Christina E. Kramer honoured for translating Macedonian writers
Christina E. Kramer of the Department of Slavic Languages and Literatures has received a translation fellowship and award for her translations of Macedonian literature. The $12,500 fellowship from the US National Endowment for the Arts (NEA) will allow her to translate Pyramid of Water (or The Path of Eels) by the Macedonian Albanian writer Luan Starova. The Modern Language Association (MLA) has also given her an honourable mention for the prestigious Lois Roth Translation prize for her translation of Freud’s Sister by Goce Smilevski.
“I have been studying Balkan languages for 30 years and it is only now that I have felt ready to translate literary works,” says Kramer. “Translation brings together my linguistic and cultural knowledge, language ability, and love of literature in a wonderfully complex and creative way. I am honoured to be able to work with living authors such as Starova and Smilevski to bring their works into English.”
Luan Starova is a former professor of comparative and French literature, member of the Macedonian Academy of Arts and Sciences, and Macedonia’s first ambassador to France. He Balkan Saga traces his family history from the collapse of the Ottoman Empire at the beginning of the 20th century to the collapse of Yugoslavia at the end of that century. Starova writes his Saga first in Macedonian, then translates them into his native Albanian. The books are set in Turkey, Macedonia, Albania and Greece— crossing borders, identities, languages, religions, and shifting ideologies. They present the Balkans not as a region of inherited hatreds, but a place where people of different ethnicities together suffered war, poverty, and exile.
Kramer became interested in the works of Starova in 2000, when she began reading the Macedonian version of My Father’s Books while returning from field research in Albania and Macedonia. The description of the young narrator destroying antiquities from his father’s library compelled her to seek the rights to translate the work into English. Since then, she has translated My Father’s Books and The Time of the Goats, published in 2012 by the University of Wisconsin Press.
“Because my academic work has focused on Balkan comparative linguistics and the social conditions that led to widespread multilingualism, Starova’s works hold a special fascination for me; they cross boundaries, seeking to universalize rather than particularize Balkan history,” she says.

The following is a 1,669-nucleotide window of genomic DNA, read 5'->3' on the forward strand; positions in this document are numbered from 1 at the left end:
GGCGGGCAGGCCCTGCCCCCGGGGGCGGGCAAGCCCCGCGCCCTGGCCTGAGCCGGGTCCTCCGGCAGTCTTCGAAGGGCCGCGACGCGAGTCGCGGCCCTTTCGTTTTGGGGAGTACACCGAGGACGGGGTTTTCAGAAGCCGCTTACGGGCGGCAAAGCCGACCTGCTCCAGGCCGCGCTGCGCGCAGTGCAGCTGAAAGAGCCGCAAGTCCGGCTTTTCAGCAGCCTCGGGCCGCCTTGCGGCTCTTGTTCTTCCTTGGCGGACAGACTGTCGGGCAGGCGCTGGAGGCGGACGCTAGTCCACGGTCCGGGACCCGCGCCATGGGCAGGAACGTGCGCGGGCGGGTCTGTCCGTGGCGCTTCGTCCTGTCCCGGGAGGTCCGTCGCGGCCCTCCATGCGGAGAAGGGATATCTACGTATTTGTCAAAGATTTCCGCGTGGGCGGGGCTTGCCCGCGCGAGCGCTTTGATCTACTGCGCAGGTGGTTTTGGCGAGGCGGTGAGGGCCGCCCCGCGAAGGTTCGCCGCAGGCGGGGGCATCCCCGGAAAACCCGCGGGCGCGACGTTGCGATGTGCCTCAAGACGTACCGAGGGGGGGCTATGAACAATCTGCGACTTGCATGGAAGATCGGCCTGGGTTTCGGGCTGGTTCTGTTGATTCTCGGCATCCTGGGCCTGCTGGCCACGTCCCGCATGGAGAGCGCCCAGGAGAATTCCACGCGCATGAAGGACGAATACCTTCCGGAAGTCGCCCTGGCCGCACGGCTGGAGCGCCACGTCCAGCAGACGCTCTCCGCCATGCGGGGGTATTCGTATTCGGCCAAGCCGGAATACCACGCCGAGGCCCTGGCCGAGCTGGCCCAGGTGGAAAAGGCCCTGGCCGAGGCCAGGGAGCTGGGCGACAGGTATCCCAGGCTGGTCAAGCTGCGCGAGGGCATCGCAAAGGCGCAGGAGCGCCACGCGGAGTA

Kramer also had the opportunity to work with Smilevski, a young Macedonian writer whose novel Freud’s Sister won one of the European Prizes for fiction. Kramer won the rights to translate the novel in a competition held by Penguin Press. Freud’s Sister (which has now been translated into more than 15 languages) is a fictionalized account of Sigmund’s sister Adolfina tracing her life from childhood to her death in the Holocaust. Kramer says that Smilevski, who works at the Institute for Literature at the Methodius University in Skopje, has fashioned a writing style that has expanded the possibilities of Macedonian literature.
“Smilevksi’s syntactic complexity and lexical richness provide both the challenge, and the standard, for my translation,” says Kramer. “It has been a pleasure working with him.”
The MLA congratulated Kramer in their statement, saying “[Her] translation brings us this work from a lesser known literary tradition in an achingly elegant rendering. The translation allows all the power of the original to shine through, never hitting a false note.”
Kramer, who was also a member of a group of translators of the 19th-century Bulgarian classic Bai Ganyo by Aleko Konstantinov (University of Wisconsin Press, 2011), is currently working on several other new translation projects from Macedonian, in addition to the next Starova novel.